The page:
Careers in engineering encompass a variety of occupations that spur the creation of new ideas, advance technology, and are essential to a globally competitive economy and national defense. Increasing the number of Americans studying and pursuing careers in engineering is essential to the preceding points. Shortages in meeting employment demands exist in the number of U.S.
The U.S. must continue to develop and support an innovation economy that, “collaborates with allies and partners, improves STEM education, draws on an advanced technical workforce, and invests in early-stage research and development,” according to the latest U.S. National Security Strategy (NSS).4 Further, the NSS asserts that the nation must continue to be the destination of choice for the “innovative and the inventive, the brilliant and the bold.”
The 2019 expert panel agreed on two long-term trends: rethinking how institutions work, and modularized and disaggregated degrees. These long-term trends indicate an expected evolution in the way higher education approaches its mission, as well as a trend toward increased student control over individual learning pathways.
Overall, the study finds that many fields that support a significant number of U.S. jobs see little CTE course-taking in high school, suggesting the potential for greater alignment in these areas.
Students are also more likely to take courses in fields that support more local jobs, but less likely to do so when those jobs are high-paying, suggesting that today’s CTE is connecting kids with jobs that are plentiful but low-paying by industry standards.
This digest highlights key statistics drawn from a variety of data sources. Data and figures in this digest are organized into the following topical areas: enrollment, field of degree, employment status, and occupation, including academic careers. Surveys conducted by the National Center for Science and Engineering Statistics (NCSES) within the National Science Foundation provided a large portion of the data used in this report. NCSES has a central role in the collection, interpretation, analysis, and dissemination of objective data on the science and engineering enterprise.
The Panel recognizes that the Department of Defense (DoD) and industry have different business models, which at times may be in conflict. In exploring common ground, the Panel members received the testimony of many defense and industry officials, reviewed the history of relevant legislation and identified “tension points” of disagreement between the Government and industry. Following extensive deliberations, Panel members (listed in Appendix B) prepared white papers to address the tension points and to make recommendations for legislative, regulatory, and policy changes that recognize and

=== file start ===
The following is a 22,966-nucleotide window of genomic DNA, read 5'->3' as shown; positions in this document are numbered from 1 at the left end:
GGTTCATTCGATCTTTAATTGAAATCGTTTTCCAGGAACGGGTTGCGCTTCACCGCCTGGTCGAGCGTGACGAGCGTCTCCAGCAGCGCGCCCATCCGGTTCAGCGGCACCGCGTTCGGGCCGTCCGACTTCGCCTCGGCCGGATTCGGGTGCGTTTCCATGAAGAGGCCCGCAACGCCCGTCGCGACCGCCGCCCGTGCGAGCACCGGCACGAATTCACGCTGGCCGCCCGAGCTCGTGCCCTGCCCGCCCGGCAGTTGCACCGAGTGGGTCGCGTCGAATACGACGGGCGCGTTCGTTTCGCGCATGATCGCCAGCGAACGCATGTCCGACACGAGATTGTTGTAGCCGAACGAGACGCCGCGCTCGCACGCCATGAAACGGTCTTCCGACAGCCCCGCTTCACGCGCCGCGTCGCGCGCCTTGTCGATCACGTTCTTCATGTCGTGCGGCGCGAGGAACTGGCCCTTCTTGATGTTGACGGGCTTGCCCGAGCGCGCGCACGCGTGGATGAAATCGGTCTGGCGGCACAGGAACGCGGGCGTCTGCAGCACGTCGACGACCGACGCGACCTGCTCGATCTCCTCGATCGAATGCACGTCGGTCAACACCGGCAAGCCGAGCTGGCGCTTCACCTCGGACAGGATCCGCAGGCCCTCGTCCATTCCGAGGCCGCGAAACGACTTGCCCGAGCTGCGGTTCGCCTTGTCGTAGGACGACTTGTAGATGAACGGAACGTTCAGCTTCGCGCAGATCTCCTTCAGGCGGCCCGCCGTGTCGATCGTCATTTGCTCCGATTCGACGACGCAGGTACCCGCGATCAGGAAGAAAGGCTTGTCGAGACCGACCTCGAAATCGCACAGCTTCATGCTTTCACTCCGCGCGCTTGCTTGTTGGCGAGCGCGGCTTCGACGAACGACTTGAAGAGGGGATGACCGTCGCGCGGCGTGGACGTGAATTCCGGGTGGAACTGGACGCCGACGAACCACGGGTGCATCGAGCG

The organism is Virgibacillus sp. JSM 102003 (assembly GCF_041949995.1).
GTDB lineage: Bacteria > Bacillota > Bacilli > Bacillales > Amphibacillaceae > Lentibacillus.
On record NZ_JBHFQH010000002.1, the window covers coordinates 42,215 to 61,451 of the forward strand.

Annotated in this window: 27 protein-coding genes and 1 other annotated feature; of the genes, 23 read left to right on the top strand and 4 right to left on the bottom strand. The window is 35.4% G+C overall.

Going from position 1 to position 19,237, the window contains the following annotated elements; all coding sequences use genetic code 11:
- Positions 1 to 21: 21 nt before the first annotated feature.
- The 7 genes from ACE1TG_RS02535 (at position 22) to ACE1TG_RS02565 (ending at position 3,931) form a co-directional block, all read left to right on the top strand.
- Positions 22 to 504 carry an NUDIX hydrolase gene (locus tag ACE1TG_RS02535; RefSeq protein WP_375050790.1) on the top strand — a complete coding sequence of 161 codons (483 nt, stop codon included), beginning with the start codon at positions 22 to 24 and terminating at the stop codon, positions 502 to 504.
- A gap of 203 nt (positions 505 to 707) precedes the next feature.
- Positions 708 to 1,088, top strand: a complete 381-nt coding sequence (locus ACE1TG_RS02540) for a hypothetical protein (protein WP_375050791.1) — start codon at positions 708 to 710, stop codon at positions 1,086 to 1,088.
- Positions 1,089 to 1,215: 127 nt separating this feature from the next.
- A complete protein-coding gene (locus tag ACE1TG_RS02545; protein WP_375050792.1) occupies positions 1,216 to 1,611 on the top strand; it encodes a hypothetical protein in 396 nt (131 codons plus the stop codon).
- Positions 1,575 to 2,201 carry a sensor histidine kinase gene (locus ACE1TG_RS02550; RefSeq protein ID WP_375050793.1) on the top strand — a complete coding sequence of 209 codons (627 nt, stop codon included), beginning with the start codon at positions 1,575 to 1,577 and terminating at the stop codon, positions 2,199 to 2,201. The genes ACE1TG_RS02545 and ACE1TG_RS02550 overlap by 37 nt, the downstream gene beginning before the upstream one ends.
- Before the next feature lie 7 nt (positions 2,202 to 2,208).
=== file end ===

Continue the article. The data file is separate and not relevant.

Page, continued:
Sen. Marco Rubio (R- FL) released a new report on the need for American innovation to bolster the U.S. economy. The report, called “Made in China 2025 and the Future of American Industry,” cites the importance of combatting Chinese efforts to dominate global innovation and manufacturing. It also discussed the importance of government programs like the Small Business Innovation Research (SBIR) and Small Business Technology Transfer (STTR) toward fostering U.S. innovation.
Providing early research experiences and creating supportive campus environments are among the promising and intentional strategies outlined in a new report from the National Academies of Sciences, Engineering and Medicine focused on the impact and role of minority-serving institutions (MSIs) in producing graduates in science, technology, engineering and mathematics (STEM).
The Federal Government has a key role to play in furthering STEM education by working in partnership with stakeholders at all levels and seeking to remove barriers to participation in STEM careers, especially for women and other underrepresented groups . Accordingly, this report sets out a Federal strategy for the next five years based on a Vision for a future where all Americans will have lifelong access to high-quality STEM education and the United States will be the global leader in STEM literacy, innovation, and employment.
Members of the book review panel, made up of STEM educators and literacy professionals appointed by NSTA, selected 24 books for the list from approximately 374 submissions. The panel based their decision on their extensive knowledge and looked for the very best STEM books that they believed would inspire K-12 students. The list of winning titles includes topics that range from the world’s most important innovations to using divergent thinking to explore outer space or the ocean.